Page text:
Fnatic proudly took home their 3rd win last month at the ESEA ESL Pro League Season 2 Finals. This marks the 3rd victory for the team since adding Dennis to their roster, swapping out former support Pronax. For Fnatic, victory is nothing new. It has been months since they have had a slew of victories like this, simultaneously a return to form and a new found strength for the team.
The group stage was largely uneventful for Fnatic. The champions dispatched with the North American offerings of Conquest and Team Liquid with ease, exploring a balance of passive and aggressive play. The team looked to still be feeling out Dennis’ role on the team, with the newest recruit taking a variety of roles in game, from support to lurker, to opening critical passages. The group stage wasn’t totally without issue. Fnatic did suffer an 0-2 loss against their constant rivals EnVyUs, with both losses happening on favored maps for them.
The Swedes rallied back in a big way as they entered the semi finals. Facing off against ? (aka ex-TSM), Fnatic were once again grappling with a world class team that had taken them to the edge in the past. At first, it was a grim outlook. Ex-TSM started off with a 3 round lead on Inferno, one of Fnatic’s top maps. But, the Swedes continued their evolution. With Dennis and Olof holding down site positions, the rest of the team were able to go for hard read rotations, predicting ex-TSM’s movements. Key pickoffs from Krimz and Flusha would give Fnatic breathing room to take on the Danes and easily take them down. If their predictions were off, they were able to fall back to their tried and true mechanical style of play, working angles and counter rotating with precision. Through the rest of the set, the classic Fnatic clutch factor was in full effect, including JW with one of the flashiest kills of the tournament at Pit and Flusha’s incredible 1v1 defuse. After taking the first map, Fnatic looked for a strong Mirage performance. Dennis shifted into a more aggressive mindset, opening key areas for the rest of Fnatic to swarm in and lock down. The increased aggression also led to some unfortunate rounds, with the map ending with a narrow 16-14 victory for the Swedes.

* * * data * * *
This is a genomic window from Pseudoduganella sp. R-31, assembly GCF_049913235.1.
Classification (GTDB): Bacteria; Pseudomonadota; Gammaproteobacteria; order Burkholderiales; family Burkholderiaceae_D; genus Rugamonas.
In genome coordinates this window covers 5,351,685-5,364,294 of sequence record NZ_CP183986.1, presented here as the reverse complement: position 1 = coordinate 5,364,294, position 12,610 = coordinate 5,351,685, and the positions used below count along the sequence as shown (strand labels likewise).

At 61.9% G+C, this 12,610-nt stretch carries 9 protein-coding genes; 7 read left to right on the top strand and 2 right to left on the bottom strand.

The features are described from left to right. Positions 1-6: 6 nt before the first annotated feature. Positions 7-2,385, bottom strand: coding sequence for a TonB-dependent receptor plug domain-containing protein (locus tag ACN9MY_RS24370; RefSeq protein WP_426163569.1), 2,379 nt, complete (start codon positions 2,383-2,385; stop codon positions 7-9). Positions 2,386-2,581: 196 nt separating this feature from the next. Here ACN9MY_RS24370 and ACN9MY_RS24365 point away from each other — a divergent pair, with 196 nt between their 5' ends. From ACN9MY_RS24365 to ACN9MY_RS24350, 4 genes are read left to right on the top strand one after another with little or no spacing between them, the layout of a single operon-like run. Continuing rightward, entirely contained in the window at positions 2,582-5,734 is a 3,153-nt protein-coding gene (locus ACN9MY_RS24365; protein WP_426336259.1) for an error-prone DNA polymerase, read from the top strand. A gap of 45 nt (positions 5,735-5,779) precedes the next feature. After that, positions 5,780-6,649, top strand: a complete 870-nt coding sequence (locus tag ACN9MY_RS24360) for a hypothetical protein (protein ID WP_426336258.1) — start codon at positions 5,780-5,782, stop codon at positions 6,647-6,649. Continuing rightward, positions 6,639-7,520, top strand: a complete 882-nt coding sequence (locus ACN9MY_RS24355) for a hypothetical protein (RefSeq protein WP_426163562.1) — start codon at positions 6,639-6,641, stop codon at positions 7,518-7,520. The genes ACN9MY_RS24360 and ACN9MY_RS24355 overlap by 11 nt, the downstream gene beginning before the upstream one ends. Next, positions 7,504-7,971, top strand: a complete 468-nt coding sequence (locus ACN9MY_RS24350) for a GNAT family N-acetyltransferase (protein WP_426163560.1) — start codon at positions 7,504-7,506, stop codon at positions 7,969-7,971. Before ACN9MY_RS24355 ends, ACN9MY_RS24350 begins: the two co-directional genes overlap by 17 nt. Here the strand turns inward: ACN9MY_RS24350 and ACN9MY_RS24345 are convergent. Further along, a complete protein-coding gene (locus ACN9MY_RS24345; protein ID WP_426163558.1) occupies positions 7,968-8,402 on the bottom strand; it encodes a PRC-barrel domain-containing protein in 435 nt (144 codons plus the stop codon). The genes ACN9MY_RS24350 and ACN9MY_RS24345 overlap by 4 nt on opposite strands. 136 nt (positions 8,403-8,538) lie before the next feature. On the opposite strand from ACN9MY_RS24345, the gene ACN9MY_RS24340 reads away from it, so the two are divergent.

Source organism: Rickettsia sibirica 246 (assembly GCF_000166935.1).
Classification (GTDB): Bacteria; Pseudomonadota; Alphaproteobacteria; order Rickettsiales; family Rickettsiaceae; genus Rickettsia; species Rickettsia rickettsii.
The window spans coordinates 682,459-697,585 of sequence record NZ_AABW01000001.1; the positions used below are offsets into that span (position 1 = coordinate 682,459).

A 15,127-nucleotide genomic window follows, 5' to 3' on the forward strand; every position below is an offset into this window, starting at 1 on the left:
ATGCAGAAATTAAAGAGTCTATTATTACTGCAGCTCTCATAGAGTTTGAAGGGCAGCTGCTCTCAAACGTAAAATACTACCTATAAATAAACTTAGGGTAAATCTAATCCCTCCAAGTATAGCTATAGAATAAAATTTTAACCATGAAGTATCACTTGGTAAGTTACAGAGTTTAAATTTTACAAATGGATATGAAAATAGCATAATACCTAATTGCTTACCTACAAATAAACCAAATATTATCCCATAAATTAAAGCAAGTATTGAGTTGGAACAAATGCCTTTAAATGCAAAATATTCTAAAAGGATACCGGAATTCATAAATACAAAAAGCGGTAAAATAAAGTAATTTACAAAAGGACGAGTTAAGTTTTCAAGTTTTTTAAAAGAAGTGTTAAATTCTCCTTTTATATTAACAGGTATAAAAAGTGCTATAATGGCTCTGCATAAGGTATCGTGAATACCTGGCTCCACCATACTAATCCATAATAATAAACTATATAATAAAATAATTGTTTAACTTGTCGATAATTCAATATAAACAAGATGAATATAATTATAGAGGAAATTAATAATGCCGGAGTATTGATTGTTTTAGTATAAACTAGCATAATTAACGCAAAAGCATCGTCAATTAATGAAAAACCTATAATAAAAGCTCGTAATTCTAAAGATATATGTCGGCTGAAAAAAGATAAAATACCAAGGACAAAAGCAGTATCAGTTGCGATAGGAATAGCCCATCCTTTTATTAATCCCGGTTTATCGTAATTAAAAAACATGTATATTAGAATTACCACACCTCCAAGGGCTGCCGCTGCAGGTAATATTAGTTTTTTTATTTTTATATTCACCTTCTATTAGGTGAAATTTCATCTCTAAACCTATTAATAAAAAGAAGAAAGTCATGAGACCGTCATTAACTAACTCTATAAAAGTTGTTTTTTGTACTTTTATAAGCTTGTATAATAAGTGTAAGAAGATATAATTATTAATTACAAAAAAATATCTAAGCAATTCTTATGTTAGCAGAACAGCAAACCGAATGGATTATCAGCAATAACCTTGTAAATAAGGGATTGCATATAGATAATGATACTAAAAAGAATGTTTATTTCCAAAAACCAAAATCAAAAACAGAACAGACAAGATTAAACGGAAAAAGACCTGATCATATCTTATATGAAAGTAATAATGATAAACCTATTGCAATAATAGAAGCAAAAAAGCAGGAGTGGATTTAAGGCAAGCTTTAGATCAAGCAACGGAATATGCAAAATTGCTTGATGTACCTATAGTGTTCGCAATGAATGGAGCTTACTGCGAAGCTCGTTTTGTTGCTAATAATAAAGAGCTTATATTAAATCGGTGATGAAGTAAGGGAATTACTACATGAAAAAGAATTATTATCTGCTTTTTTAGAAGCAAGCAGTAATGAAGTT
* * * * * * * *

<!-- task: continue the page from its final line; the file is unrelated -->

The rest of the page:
Fnatic squared off against the champions of Eastern Europe, Na’Vi, in the finals. Starting once again on Inferno, Fnatic were beat down by the Ukrainians. The resiliency of the team shone, as they rallied back from a 9 round deficit to take the map. On Dust II, the Swedes utilized economic pressure, luring NaVi into overzealous buys and then punishing them for it. Dennis became a fully fledged Fnatic member as the Tec-9 eco rounds ran rampant, blowing NaVi away, one by one, taking their second map. NaVi brought the set back into their favor with a one-two punch, taking Mirage and Train in quick succession. Finally, with one game left and $100K on the line, Fnatic found themselves on one of their favorite maps, Cobble. The Swedes were on point, as they masterfully counter-rotated to deny NaVi’s movement onto the bombsites. With typical precision and ferocity, Fnatic took an early lead and maintained it to the end, winning off the back of an 8 round streak.
Fnatic have shown in the past month that they are on a level of play that we’ve never seen from them before. With Dennis as a stable rock to fall back on, the Swedes are able to play aggressively and risky, while always having the fallback plan of passive play. They are both a rapid fast viper and an anaconda, slowly choking an opponent. This dual danger forces any team they come across into submission, suffering definitive defeat. This new roster may very well be one of the greatest CS:GO teams to ever be assembled.